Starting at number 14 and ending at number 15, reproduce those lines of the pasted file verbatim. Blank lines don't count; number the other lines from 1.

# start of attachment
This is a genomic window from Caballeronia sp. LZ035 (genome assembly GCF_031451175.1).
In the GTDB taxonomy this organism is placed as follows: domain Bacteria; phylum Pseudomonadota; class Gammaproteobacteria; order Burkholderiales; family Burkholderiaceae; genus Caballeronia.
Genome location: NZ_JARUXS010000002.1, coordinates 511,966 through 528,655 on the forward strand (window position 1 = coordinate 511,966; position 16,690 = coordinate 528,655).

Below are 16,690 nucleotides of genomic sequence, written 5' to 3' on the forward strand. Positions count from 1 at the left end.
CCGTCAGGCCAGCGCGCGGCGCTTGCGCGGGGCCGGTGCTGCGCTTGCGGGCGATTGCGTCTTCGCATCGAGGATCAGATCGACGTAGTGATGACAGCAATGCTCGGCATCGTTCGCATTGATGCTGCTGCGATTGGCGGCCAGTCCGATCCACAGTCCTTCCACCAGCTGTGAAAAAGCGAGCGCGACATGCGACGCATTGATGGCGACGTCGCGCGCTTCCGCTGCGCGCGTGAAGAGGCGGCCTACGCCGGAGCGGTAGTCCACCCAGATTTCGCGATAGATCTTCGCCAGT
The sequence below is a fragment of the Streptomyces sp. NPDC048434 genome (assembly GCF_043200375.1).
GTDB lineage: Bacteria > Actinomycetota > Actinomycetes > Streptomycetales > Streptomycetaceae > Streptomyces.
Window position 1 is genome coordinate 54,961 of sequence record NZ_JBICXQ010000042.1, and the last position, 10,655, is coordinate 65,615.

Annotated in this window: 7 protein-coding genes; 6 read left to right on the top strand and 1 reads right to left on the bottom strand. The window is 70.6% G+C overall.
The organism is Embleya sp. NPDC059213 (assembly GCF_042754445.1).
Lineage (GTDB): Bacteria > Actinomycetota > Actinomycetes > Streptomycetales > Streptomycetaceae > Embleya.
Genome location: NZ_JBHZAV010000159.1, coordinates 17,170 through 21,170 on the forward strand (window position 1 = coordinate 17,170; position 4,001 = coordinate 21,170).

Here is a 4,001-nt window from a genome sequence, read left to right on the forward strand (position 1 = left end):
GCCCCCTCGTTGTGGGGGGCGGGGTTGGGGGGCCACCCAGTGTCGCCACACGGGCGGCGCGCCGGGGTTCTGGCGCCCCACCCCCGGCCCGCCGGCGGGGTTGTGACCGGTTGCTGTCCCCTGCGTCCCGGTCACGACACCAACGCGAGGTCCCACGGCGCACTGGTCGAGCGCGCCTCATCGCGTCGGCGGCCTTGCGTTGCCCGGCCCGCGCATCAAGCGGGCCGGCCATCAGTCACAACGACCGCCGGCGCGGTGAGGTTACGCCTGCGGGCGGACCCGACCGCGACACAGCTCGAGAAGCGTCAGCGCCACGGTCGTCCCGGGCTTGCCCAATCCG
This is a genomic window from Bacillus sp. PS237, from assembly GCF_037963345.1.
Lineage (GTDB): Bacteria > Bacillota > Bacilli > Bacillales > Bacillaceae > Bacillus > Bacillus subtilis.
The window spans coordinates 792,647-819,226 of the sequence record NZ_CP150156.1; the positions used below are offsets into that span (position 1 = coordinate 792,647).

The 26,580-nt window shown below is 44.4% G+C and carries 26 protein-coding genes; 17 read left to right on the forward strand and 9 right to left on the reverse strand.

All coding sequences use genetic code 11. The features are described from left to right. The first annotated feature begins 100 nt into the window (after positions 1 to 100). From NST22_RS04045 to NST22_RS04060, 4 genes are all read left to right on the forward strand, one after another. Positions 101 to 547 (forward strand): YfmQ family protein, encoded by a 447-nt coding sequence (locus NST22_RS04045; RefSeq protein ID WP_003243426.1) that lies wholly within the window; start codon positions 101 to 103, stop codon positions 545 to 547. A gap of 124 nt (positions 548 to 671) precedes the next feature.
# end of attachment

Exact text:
GCCCCCTCGTTGTGGGGGGCGGGGTTGGGGGGCCACCCAGTGTCGCCACACGGGCGGCGCGCCGGGGTTCTGGCGCCCCACCCCCGGCCCGCCGGCGGGGTTGTGACCGGTTGCTGTCCCCTGCGTCCCGGTCACGACACCAACGCGAGGTCCCACGGCGCACTGGTCGAGCGCGCCTCATCGCGTCGGCGGCCTTGCGTTGCCCGGCCCGCGCATCAAGCGGGCCGGCCATCAGTCACAACGACCGCCGGCGCGGTGAGGTTACGCCTGCGGGCGGACCCGACCGCGACACAGCTCGAGAAGCGTCAGCGCCACGGTCGTCCCGGGCTTGCCCAATCCG
This is a genomic window from Bacillus sp. PS237, from assembly GCF_037963345.1.